Now, before you seasoned Docker experts chip in here, I know that Docker creates distinct IP addresses for each container that is running. We’ll get into that layer of complexity in due course. However, I’m going to assume at this stage that most users will have both native apps and containers running on the same hardware, so it makes sense to configure IP addressing correctly on the hardware and, when necessary, move on to the container configuration.
If you decide to change the IP address to a static (fixed) IP address like me, you have a couple of options for accomplishing this. The first method is via your router’s management console. Most modern routers support a feature called IP Address Reservation, or DHCP Address Reservation (it’s the same thing) which is what we need. The second method is via the PC itself.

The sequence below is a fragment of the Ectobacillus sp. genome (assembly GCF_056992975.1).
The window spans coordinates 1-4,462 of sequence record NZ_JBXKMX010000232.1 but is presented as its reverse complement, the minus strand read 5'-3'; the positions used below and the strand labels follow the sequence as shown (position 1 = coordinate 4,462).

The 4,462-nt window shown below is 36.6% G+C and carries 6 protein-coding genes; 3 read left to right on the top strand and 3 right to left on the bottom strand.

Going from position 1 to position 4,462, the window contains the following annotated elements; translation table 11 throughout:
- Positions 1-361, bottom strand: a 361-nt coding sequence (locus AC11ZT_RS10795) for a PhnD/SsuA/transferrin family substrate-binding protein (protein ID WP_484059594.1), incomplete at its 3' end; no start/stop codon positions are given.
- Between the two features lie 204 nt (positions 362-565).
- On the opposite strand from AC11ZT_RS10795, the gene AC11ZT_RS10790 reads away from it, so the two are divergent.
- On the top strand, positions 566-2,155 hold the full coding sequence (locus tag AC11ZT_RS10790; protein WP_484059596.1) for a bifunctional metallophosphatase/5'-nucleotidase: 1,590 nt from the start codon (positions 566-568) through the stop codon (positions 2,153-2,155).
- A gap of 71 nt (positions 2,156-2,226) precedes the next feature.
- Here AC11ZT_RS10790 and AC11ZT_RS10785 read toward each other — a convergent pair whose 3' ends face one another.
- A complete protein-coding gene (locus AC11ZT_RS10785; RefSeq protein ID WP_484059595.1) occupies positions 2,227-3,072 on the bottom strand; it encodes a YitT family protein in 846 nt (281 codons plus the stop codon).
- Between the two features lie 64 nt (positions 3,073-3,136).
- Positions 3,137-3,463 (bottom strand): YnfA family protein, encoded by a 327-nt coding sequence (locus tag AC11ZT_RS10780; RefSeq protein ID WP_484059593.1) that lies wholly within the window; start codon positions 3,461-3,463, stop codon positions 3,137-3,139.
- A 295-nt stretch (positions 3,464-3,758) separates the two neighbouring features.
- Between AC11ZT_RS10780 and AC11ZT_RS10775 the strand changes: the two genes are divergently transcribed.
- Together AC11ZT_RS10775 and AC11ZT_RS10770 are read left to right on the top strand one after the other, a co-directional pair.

Reserve a Static IP Address via Your Router
The process of reserving a static IP address is broadly similar across router manufacturers, but obviously the management console design varies between devices. Feel free to tweak the following instructions based on your own router’s requirements.
First, you will need to determine the MAC address and IP address of your device. Actually, many routers can reserve an IP address simply by the IP address, but some require both. The MAC address (standing for Machine Access Code – think of this as a unique code used to identify your device’s network adapter) can be found via the shell (a Command Prompt on Windows, Terminal on MacOS/Linux). Put simply, we’ll be saying to our router, “Hey! Here’s the network adapter. Make sure you always give it this IP address when you see it on the network!”